For the vast majority of rush hour subway commuters, getting a seat is the Holy Grail of the ride home. That seat provides us riders with our own too-small space underneath the packed masses of disgruntled cube dwellers trying to make their ways to or from work in a train that’s too crowded, too hot, too slow and not on time. That seat is a beacon of hope, individuality and space in a place where, all too often, those three traits are noticeably absent.
But with if those seats were gone? What if, instead of standing expectantly above a seat waiting for that person to get off at DeKalb Ave. or Rockefeller Center or 68th St., those seats simply didn’t exist at all in the subway? Could more people fit into the trains at rush hour? That’s what New York City Transit head Howard Roberts is wondering, and he plans to find out.
In a pilot program announced over the weekend and set to debut in five-to-seven months, NYC Transit will be eliminating seats from some rush hour subways an in effort to combat over-crowded subways. Pete Donohue had more:
The agency is planning a pilot program featuring a train with flipup seats in four of 10 cars. The flipup seats will be locked in the up position during rush hours, meaning everyone inside the car will have to stand, the Daily News has learned.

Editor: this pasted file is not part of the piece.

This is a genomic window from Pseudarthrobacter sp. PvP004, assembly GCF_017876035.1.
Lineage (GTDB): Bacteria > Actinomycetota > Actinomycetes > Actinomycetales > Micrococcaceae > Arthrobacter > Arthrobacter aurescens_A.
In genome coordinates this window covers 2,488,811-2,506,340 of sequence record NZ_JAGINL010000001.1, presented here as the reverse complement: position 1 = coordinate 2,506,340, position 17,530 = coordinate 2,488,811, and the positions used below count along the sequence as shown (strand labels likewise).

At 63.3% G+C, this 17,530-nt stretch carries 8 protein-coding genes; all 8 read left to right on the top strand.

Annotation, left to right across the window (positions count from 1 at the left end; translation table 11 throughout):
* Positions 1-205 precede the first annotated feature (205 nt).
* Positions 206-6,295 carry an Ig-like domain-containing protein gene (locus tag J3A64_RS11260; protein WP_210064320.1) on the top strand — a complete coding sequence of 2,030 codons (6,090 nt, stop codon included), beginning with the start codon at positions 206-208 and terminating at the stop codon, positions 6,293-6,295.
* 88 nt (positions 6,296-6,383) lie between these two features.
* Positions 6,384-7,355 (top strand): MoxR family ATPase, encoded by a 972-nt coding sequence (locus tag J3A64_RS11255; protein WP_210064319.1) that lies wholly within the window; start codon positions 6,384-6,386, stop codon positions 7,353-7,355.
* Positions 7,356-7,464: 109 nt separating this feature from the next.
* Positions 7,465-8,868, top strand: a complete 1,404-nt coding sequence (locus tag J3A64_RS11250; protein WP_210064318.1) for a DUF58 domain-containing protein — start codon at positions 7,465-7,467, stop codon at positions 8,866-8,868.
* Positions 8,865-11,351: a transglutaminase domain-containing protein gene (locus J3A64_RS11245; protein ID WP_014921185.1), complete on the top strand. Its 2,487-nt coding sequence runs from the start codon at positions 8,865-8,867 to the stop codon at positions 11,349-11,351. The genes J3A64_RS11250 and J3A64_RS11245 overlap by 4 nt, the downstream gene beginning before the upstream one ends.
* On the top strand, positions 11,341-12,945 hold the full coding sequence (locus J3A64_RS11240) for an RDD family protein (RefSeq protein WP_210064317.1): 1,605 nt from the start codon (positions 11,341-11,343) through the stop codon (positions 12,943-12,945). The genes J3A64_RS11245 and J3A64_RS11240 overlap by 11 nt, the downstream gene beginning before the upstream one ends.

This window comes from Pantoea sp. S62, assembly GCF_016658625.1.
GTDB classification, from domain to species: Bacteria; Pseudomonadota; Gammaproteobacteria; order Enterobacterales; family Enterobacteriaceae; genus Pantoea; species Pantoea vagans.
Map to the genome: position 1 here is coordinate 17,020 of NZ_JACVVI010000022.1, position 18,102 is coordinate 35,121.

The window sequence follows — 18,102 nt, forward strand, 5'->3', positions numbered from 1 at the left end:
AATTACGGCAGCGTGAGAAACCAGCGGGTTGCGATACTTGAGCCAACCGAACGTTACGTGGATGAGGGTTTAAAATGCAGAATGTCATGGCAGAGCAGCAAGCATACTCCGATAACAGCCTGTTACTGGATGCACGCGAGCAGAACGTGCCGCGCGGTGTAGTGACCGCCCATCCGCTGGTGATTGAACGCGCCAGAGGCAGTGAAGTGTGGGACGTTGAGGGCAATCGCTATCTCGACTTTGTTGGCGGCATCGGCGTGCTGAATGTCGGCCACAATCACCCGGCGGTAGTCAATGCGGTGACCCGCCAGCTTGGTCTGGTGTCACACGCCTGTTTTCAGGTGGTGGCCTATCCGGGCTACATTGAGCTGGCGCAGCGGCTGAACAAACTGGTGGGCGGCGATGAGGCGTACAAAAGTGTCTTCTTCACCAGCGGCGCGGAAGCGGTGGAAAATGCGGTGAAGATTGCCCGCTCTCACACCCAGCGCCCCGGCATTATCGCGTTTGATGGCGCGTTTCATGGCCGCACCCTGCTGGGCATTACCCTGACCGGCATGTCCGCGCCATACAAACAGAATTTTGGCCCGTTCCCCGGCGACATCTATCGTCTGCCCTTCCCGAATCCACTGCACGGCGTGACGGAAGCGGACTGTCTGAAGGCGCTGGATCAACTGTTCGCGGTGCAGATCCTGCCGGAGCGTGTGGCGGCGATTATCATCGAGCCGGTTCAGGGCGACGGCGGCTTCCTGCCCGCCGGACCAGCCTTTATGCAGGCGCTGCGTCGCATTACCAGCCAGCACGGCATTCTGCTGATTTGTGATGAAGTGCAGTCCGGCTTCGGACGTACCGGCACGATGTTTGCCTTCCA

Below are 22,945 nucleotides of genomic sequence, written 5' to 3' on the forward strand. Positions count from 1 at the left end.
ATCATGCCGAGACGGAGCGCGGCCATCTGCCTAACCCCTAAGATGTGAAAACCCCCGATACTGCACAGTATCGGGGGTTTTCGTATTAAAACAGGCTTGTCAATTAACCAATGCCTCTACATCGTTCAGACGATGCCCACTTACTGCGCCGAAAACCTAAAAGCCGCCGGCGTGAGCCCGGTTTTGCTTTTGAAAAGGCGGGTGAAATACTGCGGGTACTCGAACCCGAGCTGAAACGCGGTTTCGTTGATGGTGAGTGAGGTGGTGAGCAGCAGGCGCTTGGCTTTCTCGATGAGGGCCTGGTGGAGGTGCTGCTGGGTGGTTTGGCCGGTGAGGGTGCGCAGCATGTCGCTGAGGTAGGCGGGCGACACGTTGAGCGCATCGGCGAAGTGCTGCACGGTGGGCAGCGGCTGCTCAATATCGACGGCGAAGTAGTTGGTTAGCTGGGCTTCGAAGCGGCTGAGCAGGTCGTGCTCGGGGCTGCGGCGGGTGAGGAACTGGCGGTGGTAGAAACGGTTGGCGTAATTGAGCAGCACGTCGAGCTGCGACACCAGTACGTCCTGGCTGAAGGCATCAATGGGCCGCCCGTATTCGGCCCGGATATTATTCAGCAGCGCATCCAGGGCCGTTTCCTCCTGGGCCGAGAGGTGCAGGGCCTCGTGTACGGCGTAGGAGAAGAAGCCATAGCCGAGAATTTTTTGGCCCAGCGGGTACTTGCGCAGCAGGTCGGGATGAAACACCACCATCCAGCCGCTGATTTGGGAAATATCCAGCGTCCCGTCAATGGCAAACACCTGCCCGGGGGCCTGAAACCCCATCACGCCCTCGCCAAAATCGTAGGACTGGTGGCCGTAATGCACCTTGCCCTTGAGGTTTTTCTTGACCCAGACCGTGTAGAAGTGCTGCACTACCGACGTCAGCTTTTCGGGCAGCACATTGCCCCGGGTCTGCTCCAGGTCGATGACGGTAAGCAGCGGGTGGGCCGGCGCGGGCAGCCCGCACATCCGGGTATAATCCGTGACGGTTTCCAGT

“Each car will be able to carry more people,” NYC Transit President Howard Roberts said of the no-sitting strategy. “It means more capacity. It gives the ability to pick up more people, and have fewer people left on the platform waiting for the next train.”
After rush hours, workers will unlock the flipup seats for riders to use, Roberts said.
Right now, the MTA is still attempting to work out logistics of this program. The NYCT chiefs do not yet know which lines will enjoy these seatless cars, and officials aren’t sure of the long-term prospects of the plan. But those in the know believe two things to be: More people will fit into the cars, and passengers won’t like this plan.
It’s hard to argue with the former point. With seats gone, people will squeeze into every available inch of a train car. No one will sit with their legs spread open as annoyed and tired commuters glare uselessly in that person’s direction. No longer will people sit on top of each other for seats; instead, they’ll stand too close to each other.
It’s the second statement — Gene Russianoff’s assessment that passengers won’t like this plan — from which I dissent. If the MTA adheres to the NYCT plan and keeps six out of ten cars with seats, passengers looking to take a load off can still gamble in those cars. Sure, it may mean more people rushing for seats, but I, for example, could rarely if ever get a seat from W. 4th to 7th Ave. along the BMT line. I would be happy to find a car without those annoying seats that jut into the car so prominently featured on the R68s.
The folks who stand to lose are the aged and infirm who can’t stand up for the duration of their subway rides. The folks who stand to lose are those who get on early enough and ride far enough to get a coveted seat on the way home. The folks who stand to gain are the rest of us, and outside of rush hour, when the seats will be flipped down, nothing will seem changed. The needs of the many — space in a train on the way home — outweigh the needs of the few who want seats for their short commutes at the end of the day.